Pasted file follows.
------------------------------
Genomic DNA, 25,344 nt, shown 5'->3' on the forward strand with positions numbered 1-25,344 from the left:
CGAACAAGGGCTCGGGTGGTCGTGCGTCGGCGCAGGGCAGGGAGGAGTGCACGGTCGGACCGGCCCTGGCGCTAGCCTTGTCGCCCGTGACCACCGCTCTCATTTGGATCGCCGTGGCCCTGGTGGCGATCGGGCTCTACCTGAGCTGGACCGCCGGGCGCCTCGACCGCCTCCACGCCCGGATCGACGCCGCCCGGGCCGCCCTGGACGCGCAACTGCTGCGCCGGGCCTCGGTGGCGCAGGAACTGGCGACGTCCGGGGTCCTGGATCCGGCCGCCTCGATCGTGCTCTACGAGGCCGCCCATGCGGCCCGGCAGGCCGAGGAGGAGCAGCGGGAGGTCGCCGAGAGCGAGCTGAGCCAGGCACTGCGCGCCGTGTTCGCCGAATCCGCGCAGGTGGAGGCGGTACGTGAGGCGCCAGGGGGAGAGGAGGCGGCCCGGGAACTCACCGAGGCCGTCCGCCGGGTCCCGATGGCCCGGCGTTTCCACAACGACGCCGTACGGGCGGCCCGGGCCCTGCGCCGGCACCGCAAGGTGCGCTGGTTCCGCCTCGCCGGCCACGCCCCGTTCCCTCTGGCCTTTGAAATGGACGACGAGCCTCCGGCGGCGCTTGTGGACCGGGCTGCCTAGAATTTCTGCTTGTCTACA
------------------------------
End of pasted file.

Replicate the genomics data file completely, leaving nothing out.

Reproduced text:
Genomic DNA, 25,344 nt, shown 5'->3' on the forward strand with positions numbered 1-25,344 from the left:
CGAACAAGGGCTCGGGTGGTCGTGCGTCGGCGCAGGGCAGGGAGGAGTGCACGGTCGGACCGGCCCTGGCGCTAGCCTTGTCGCCCGTGACCACCGCTCTCATTTGGATCGCCGTGGCCCTGGTGGCGATCGGGCTCTACCTGAGCTGGACCGCCGGGCGCCTCGACCGCCTCCACGCCCGGATCGACGCCGCCCGGGCCGCCCTGGACGCGCAACTGCTGCGCCGGGCCTCGGTGGCGCAGGAACTGGCGACGTCCGGGGTCCTGGATCCGGCCGCCTCGATCGTGCTCTACGAGGCCGCCCATGCGGCCCGGCAGGCCGAGGAGGAGCAGCGGGAGGTCGCCGAGAGCGAGCTGAGCCAGGCACTGCGCGCCGTGTTCGCCGAATCCGCGCAGGTGGAGGCGGTACGTGAGGCGCCAGGGGGAGAGGAGGCGGCCCGGGAACTCACCGAGGCCGTCCGCCGGGTCCCGATGGCCCGGCGTTTCCACAACGACGCCGTACGGGCGGCCCGGGCCCTGCGCCGGCACCGCAAGGTGCGCTGGTTCCGCCTCGCCGGCCACGCCCCGTTCCCTCTGGCCTTTGAAATGGACGACGAGCCTCCGGCGGCGCTTGTGGACCGGGCTGCCTAGAATTTCTGCTTGTCTACA